Tag Archives: Education

Diane Luttschwager reads to a class at Hagan Elementary School in Williston on the first day of school in 2013. Forum News Service Photo by Amy Dalrymple

Print Column: North Dakota Teachers Are Spending Millions on Their Own Supplies and It’s Ridiculous

Print Column: North Dakota Teachers Are Spending Millions on Their Own Supplies and It’s Ridiculous

MINOT, N.D. — Most school teachers have to buy supplies for their classrooms with money from their own pockets. It’s happening nationally. In a study released in 2018 the U.S. Department of Education found 94 percent of teachers had gone out of pocket for things they needed for the classroom, with the average amount coming in at

Gov. Doug Burgum spoke at the Governor's Summit on Innovative Education on Thursday, Aug. 15, in Jamestown, N.D. Over 500 educators signed up for the two-day event. Emma Beyer / The Forum

North Dakota Needs Workers, but Those Workers Need Shakespeare

Last year I was invited to participate in a campus dialogue event at Minot State University. The event was titled, “Should We Chuck Shakespeare Out of the Tower? Considering the Role of the Liberal Arts in our 21st Century Educational Climate,” a topic inspired by the push toward career-driven higher education. The event organizers were expecting me

West Fargo's Willow Park Elementary School Forum file photo

Report: North Dakota Leading the Nation in Growing School Spending and It’s Not Even Close

Education is important, and because it’s important, we spend a lot of time debating education. And the bulk of that debate is how much we ought to be spending on education. If you follow political debates long enough, you begin to learn there are certain assumptions made about education budgets. Because they’re for the children,

Red River seniors react to a tribute video during commencement in Grand Forks in 2017. Eric Hylden / Forum News Service

North Dakota Among States With Biggest Drop in Higher Education Enrollment, and Maybe That’s Not a Bad Thing

“College enrollment in the U.S. has decreased for the eighth consecutive year, according to new data released Thursday by the National Student Clearinghouse Research Center,” Inside Higher Ed reports. “The report covers 97 percent of enrollments at degree-granting postsecondary institutions that are eligible to receive federal financial aid.” You can read the entire NSCRC report here. “Alaska, Florida,

Plain Talk: Students Going to Class in a Closet?

Williston Herald editor Jamie Kelly said he didn’t believe the stories about students in his local school district attending class in what were once closets. But then he saw it with is own eyes. The problem? The state’s funding mechanism for local school districts, combined with western North Dakota’s low population density, has created some

Mary Stark Elementary School second-grade student Chase Gumeringer uses an iPad with his classmates in teacher Tammy Bopp’s room in Mandan in 2016. (MIKE MCCLEARY, BISMARCK TRIBUNE)

Roscoe Streyle: North Dakota Won’t Be the Best Place for Education if We Don’t Make the Investments

This guest post was submitted by Minot resident Roscoe Streyle who served in the state House from 2011 to 2018. What are the Governor, Legislature, ND University System (NDUS) or the Department of Public Instruction (DPI) doing to improve the educational delivery system, content, educational opportunities and the learning experience for North Dakota students?  What are they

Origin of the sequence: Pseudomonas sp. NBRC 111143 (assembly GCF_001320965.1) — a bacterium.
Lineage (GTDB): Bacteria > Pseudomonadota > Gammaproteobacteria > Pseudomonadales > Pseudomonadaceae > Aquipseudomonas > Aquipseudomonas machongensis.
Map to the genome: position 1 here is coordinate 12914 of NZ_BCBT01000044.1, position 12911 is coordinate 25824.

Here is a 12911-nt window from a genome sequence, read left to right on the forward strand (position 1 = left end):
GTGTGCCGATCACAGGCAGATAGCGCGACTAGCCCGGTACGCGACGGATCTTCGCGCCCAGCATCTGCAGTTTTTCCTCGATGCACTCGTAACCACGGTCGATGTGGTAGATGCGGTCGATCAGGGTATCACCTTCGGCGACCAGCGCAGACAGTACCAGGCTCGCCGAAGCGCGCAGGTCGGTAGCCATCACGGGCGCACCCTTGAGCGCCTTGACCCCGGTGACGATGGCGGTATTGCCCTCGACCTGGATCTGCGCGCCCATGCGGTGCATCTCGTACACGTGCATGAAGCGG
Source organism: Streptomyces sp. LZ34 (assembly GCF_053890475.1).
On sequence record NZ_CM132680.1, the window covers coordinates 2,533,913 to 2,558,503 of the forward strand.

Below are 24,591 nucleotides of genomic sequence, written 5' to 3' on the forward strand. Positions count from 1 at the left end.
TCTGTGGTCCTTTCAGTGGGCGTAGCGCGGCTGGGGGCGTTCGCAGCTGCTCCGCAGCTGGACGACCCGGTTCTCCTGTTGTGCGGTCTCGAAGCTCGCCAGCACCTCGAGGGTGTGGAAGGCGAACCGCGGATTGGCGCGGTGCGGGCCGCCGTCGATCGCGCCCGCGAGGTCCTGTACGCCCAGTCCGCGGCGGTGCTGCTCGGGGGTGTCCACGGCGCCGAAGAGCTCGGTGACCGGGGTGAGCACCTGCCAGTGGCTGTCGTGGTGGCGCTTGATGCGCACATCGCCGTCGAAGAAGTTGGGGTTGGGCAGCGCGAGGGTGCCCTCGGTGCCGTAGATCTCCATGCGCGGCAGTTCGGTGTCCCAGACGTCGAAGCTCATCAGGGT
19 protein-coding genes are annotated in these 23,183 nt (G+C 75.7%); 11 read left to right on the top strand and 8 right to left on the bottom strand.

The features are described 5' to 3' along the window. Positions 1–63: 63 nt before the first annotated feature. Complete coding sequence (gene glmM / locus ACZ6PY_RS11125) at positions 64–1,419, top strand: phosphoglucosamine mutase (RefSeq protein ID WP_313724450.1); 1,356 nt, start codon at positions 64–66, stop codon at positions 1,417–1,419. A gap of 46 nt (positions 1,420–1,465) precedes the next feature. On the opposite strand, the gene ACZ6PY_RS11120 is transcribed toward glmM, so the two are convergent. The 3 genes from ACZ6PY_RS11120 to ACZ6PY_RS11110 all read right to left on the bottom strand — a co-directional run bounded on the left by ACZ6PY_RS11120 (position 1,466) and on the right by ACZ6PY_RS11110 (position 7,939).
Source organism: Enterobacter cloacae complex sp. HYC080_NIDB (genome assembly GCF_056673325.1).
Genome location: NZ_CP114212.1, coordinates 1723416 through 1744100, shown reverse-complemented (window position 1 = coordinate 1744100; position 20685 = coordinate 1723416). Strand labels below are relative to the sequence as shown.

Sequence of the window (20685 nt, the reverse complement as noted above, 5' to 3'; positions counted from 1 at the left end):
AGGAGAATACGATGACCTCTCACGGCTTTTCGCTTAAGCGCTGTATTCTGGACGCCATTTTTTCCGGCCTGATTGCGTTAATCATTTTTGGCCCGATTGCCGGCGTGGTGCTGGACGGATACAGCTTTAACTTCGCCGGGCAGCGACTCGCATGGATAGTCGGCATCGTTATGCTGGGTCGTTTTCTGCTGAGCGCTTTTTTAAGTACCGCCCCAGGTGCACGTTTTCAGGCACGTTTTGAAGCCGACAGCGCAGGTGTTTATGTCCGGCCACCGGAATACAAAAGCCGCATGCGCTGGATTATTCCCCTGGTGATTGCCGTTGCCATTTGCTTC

Joelle Hoefer teaches a preschool class Thursday, April 2, 2015, at the Probstfield Center for Education in Moorhead. Michael Vosburg / Forum Photo Editor

School Policy Is Definitely Leading to the Misdiagnosis of ADHD

My Sunday print column dealt with a report from Harvard researchers indicating that children, particularly males, with August birthdays have a much higher rate of being diagnosed with ADHD than children with birthdays in other months. Why is it happening? In his 2008 book Outliers, Malcolm Gladwell noted that a disproportionate number of professional hockey

Alexa Hubbard walks across the University of Mary campus in blowing snow and winds gusting to 25 mph, which created ground blizzard conditions during a 2016 storm. Photo by Tom Stromme / Bismarck Tribune

Republican Lawmakers Introducing Bill to Allow Make up of Snow Days With Virtual School Days

As we head into another one of North Dakota’s notoriously unpredictable winters, school closures because of inclement weather will be much on our minds. But with school closures come make up days, which see schools opening when they’d be normally closed in order to meet state requirements for instruction time. It’s a drag, but a

Podcast: SBHE Chair Says Burgum’s Proposed Cuts to University Budgets Are Achievable, “We Will Live Within the Budget”

Superintendent Don Morton spoke about Governor Doug Burgum’s proposed 10 percent cuts to the North Dakota University System on the radio show today. “Every organization has room to find efficiencies,” Morton told me, acknowledging that the universities “let programs grow” in the past which perhaps shouldn’t have. “I really like Doug’s approach,” Morton continued. “Let’s

Mary Stark Elementary School second-grade student Chase Gumeringer uses an iPad with his classmates in teacher Tammy Bopp’s room in Mandan in 2016. (MIKE MCCLEARY, BISMARCK TRIBUNE)

Why Do We Have a Double Standard for Diversity in Education?

Over the weekend my colleague Helmut Schmidt published an article about the lack of gender diversity in leadership positions in our schools in this region. But what caught my eye was that another lack of diversity was, while mentioned, not identified as a similar sort of problem: About 72 percent of all K-12 educators are

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